What we can see is a world economy on the brink of a recession. And, if that happens in as scary a way as looks possible, the Fed can forget Goldilocks. Globalization means the US economy would be affected, too.

We’re not there yet

Of course, that’s only one possible scenario. And we’re still some way off a potential global meltdown.

In the meantime, inflation remains arguably the No. 1 issue for Americans and the Fed. And, as long as that’s the case, the chances of sustained and worthwhile falls in mortgage rates are small.

Read the weekend edition of this daily article for more background.

Recent trends — updated today

Over much of 2020, the overall trend for mortgage rates was clearly downward. And a new, weekly all-time low was set on 16 occasions that year, according to Freddie Mac.

The most recent weekly record low occurred on Jan. 7, 2021, when it stood at 2.65% for 30-year fixed-rate mortgages.

Rates then bumbled along, moving little for the following eight or nine months. But they began rising noticeably that September. Unfortunately, they’ve been mostly shooting up since the start of 2022, although May and June were kinder months.

Freddie’s Jul. 14 report puts that same weekly average for 30-year, fixed-rate mortgages at 5.51% (with 0.8 fees and points), up from the previous week’s 5.3%.

Note that Freddie expects you to buy discount points (“with 0.8 fees and points”) on closing that earn you a lower rate. If you don’t do that, your rate would be closer to the ones we and others quote.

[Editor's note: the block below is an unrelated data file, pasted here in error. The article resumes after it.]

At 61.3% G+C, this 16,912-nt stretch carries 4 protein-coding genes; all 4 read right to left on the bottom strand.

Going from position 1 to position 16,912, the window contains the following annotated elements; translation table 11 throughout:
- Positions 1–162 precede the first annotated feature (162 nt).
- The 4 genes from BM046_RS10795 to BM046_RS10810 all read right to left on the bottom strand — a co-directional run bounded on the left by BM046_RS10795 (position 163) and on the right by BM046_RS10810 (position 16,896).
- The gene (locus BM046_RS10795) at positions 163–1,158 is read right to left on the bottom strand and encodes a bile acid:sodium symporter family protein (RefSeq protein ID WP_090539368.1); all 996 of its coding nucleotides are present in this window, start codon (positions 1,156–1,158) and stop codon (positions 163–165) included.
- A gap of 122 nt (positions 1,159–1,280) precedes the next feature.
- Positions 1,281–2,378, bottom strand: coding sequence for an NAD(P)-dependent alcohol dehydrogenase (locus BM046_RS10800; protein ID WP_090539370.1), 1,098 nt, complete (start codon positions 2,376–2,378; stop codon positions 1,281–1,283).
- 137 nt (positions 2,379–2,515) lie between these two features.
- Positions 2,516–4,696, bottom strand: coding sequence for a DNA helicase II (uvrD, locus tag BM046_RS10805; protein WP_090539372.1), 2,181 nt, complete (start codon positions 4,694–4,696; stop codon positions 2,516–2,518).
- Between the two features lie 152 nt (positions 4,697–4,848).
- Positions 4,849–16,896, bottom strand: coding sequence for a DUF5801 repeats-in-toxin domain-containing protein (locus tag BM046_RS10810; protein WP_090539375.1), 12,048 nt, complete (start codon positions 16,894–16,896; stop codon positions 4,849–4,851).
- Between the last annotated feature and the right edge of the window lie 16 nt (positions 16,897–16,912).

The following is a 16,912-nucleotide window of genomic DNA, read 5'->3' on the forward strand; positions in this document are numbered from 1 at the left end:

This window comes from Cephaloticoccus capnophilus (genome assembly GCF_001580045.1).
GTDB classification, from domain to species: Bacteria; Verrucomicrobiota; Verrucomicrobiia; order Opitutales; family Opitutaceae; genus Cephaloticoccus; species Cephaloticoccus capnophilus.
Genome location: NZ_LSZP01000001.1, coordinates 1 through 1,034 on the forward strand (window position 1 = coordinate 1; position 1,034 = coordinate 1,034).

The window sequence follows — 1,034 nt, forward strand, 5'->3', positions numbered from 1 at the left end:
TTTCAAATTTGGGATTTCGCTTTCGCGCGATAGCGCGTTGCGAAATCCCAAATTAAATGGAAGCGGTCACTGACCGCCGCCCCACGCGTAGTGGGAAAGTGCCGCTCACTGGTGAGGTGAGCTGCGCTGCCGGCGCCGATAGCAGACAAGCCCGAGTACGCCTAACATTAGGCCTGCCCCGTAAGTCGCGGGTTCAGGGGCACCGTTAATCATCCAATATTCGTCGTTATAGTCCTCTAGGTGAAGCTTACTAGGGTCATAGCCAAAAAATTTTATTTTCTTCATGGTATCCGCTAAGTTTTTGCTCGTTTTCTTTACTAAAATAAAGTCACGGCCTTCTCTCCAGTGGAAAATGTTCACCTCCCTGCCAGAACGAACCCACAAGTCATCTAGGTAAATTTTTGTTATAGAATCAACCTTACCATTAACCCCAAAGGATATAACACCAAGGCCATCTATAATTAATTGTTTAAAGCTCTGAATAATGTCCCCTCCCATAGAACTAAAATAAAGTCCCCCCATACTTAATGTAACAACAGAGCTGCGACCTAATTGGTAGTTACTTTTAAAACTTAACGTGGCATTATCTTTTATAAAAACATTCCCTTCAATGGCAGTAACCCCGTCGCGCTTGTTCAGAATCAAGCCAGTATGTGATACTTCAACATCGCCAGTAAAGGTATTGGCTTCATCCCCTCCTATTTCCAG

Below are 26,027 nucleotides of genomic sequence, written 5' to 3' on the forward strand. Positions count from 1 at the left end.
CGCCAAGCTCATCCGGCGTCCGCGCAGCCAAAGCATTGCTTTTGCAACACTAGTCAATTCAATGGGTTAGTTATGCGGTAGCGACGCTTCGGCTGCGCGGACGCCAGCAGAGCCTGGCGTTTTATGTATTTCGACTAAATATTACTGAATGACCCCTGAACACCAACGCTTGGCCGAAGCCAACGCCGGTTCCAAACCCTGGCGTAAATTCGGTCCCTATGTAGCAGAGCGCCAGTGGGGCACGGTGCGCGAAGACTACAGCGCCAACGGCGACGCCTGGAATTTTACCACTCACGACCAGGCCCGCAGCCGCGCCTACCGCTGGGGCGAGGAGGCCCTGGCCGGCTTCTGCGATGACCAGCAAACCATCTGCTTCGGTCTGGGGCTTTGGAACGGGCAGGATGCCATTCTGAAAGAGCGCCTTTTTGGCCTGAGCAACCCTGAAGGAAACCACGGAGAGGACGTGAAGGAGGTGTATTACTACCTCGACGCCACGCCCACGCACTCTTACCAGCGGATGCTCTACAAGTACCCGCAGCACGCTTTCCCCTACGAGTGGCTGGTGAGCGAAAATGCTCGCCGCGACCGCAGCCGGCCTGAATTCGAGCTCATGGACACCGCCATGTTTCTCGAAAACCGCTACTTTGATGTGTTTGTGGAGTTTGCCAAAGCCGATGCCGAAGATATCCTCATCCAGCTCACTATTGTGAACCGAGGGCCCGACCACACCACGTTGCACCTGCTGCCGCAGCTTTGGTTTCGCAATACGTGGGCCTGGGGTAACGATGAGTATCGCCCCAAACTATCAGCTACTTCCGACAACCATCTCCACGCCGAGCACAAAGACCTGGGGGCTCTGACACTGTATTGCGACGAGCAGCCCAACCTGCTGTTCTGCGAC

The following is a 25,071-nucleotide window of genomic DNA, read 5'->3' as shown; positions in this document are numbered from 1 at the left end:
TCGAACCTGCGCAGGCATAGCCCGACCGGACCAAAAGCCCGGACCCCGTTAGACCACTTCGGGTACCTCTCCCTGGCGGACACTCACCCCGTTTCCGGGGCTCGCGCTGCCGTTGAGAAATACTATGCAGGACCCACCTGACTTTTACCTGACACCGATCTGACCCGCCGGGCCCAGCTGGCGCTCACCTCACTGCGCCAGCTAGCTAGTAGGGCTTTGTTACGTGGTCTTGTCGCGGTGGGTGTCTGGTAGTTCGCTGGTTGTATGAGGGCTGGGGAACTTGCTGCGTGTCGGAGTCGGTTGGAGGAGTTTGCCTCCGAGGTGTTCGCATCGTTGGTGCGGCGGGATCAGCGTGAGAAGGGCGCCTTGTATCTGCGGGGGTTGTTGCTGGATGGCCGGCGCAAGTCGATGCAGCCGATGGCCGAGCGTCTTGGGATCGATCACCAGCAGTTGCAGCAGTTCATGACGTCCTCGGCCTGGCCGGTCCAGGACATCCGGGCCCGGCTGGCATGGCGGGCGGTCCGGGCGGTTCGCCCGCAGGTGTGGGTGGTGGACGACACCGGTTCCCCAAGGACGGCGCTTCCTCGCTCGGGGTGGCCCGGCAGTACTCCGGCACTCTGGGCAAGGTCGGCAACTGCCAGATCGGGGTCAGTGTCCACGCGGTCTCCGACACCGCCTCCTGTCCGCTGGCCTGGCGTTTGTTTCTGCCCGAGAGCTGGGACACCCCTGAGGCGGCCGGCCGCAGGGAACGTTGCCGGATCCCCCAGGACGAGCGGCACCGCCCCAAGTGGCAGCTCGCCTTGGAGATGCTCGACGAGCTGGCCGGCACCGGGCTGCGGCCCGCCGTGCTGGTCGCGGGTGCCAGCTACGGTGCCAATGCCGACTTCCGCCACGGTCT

Expert mortgage rate forecasts

Looking further ahead, Fannie Mae, Freddie Mac and the Mortgage Bankers Association (MBA) each has a team of economists dedicated to monitoring and forecasting what will happen to the economy, the housing sector and mortgage rates.

And here are their current rate forecasts for the remaining three quarters of 2022 (Q2/22, Q3/22, Q4/22) and the first quarter of next year (Q1/23).

The numbers in the table below are for 30-year, fixed-rate mortgages. Fannie’s were published on Jun. 16, and the MBA’s on Jun. 10. Freddie’s were released on Apr. 18. But it now updates its figures only quarterly, so they’re already looking stale.

Fannie Mae5.1%5.0% 5.0%5.0%
Freddie Mac4.8%4.8% 5.0%5.0%
MBA5.1%5.1% 5.0%5.0%

Of course, given so many unknowables, the whole current crop of forecasts might be even more speculative than usual. Recent events certainly make them look that way.

Find your lowest rate today

You should comparison shop widely, no matter what sort of mortgage you want. As federal regulator the Consumer Financial Protection Bureau says:

“Shopping around for your mortgage has the potential to lead to real savings. It may not sound like much, but saving even a quarter of a point in interest on your mortgage saves you thousands of dollars over the life of your loan.”

Mortgage rate methodology

The Mortgage Reports receives rates based on selected criteria from multiple lending partners each day. We arrive at an average rate and APR for each loan type to display in our chart. Because we average an array of rates, it gives you a better idea of what you might find in the marketplace. Furthermore, we average rates for the same loan types. For example, FHA fixed with FHA fixed. The end result is a good snapshot of daily rates and how they change over time.

Peter Warden
Authored By: Peter Warden
The Mortgage Reports Editor
Peter Warden has been writing for a decade about mortgages, personal finance, credit cards, and insurance. His work has appeared across a wide range of media. He lives in a small town with his partner of 25 years.